I’ve just ordered all our books for my son E’s 6th grade year and I’m just about ready to start planning. While I could do it all on paper, I like to have our entire year planned and saved electronically using an online tracker. I can hear the groaning already, “The entire year?!?!”
Yep! I’m a planner and a list type of girl, but I like to combine (to me) what is the best of both worlds. An online tracker for our year and then a paper planner (made from Pam’s awesome forms found in Plan Your Year and Auto-Pilot) to hold the current week of lessons in a list format.
We may not get to everything, and we adjust when needed during our weekly reviews and as we get to designated checkpoints during the school year, but our 6th grade year will be planned out and ready to pick up and follow (on autopilot), easy peasy.
But I’m getting ahead of myself. While I like the look of all those fancy, artsy planners, they just didn’t work for me. I’m not very creative. At the same time, writing a year’s worth of lesson plans in said planner wasn’t going to work either and I needed them to be on my computer. If I need to edit or move something around, it’s easy to change a date in the program and not have tons of cross-outs and rewrites on paper.
Planning the entire homeschool year doesn’t have to be complicated!
There are a number of steps before you get to lesson planning in the book and/or course but this post deals with the lesson planning portion. This is what I’ve found to be the most time consuming step, but also worth it because it truly puts my year on autopilot. I use Homeschool Tracker for my lesson planning, but you could use any online tracker or even an excel spreadsheet.
Pam talks about The Easy Lesson Plan List. The curriculum we use provides a weekly grid for the entire year. I love the grid as an outline but some of our lessons need to be broken up into multiple readings during the week. I take each resource and either put it into its own lesson plan or group them together by subject, i.e.: Spanish or history gr5. You can put as much or as little information as you want. I usually go detailed indicating what week it’s scheduled, the topic covered and the chapter/pages to be read.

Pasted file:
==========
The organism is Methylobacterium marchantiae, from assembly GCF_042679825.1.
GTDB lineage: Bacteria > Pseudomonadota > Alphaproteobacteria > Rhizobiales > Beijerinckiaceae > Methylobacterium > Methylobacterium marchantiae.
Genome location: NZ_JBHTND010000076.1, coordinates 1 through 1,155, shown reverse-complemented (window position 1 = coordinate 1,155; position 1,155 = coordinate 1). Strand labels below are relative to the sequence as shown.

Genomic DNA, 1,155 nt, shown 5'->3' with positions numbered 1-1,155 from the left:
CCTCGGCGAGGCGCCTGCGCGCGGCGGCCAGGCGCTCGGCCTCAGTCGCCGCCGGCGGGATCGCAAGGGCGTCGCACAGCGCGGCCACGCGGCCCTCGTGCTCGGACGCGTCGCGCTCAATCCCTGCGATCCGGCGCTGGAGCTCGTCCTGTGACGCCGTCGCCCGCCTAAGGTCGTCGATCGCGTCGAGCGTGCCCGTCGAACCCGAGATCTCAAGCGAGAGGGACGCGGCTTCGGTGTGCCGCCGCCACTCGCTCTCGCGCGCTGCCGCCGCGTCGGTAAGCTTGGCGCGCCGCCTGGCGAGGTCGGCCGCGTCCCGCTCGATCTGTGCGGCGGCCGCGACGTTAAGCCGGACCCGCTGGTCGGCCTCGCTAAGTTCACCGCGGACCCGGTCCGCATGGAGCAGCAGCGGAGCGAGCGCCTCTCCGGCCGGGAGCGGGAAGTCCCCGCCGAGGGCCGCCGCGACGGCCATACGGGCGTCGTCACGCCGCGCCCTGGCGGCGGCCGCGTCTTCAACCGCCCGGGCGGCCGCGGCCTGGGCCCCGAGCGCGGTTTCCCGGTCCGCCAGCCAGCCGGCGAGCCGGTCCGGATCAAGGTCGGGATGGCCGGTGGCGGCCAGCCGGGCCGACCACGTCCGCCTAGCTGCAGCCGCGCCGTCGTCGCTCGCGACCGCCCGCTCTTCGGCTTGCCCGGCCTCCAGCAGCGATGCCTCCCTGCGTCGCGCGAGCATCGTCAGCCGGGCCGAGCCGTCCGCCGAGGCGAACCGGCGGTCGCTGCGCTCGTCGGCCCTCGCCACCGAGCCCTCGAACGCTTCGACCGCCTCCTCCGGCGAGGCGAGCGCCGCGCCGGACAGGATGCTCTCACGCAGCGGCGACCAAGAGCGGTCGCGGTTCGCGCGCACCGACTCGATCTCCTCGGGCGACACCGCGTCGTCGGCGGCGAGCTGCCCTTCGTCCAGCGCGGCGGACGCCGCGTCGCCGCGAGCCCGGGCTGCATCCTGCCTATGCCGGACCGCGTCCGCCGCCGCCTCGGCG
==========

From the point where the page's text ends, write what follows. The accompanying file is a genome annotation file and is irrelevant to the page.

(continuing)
This is an example of this year’s Spanish…
Once everything is arranged the way I like it in the calendar, I print off our daily tasks and use that in my paper planner to keep track of what assignments we’ve done.
Homeschool Tracker gives the option of printing by date or by subject. For our week, I print it out by date, and the assignments are listed in the order I have them set. It’s easy to give it to my son and he can check off what independent work he has done for the day. If something comes up and we have to stop, it’s easy to come back and we just do the next thing on the list.
At the end of the week, during my weekly review, I can go through the list online and check off everything we have completed. Then I download the completed list by subject to my computer for our portfolio.
Despite what you may think, using an online homeschool planner is flexible.
While I do have the subjects listed by date, we’re not tied down to it. We check them off as we do them and if something gets moved forward I’ll make a note of what date it was completed on our paper tracker. When I go back to the online tracker, I can just check it off as done, or easily drag and drop it to the date and block we did it in and check as done there. It can be as flexible as you need it to be.
You can schedule out as far ahead as you want in the calendar but I only do one or two weeks at a time. It’s easier to re-schedule one or two weeks of assignments rather than months at a time.
And that’s it! Our entire year planned, on autopilot and ready to go using Homeschool Tracker. I print out what I need for the upcoming week and into my planner it goes with the rest of the amazing forms that Pam provides with Plan Your Year and Put Your Homeschool Year on Auto-Pilot. Like I said, the best of both worlds.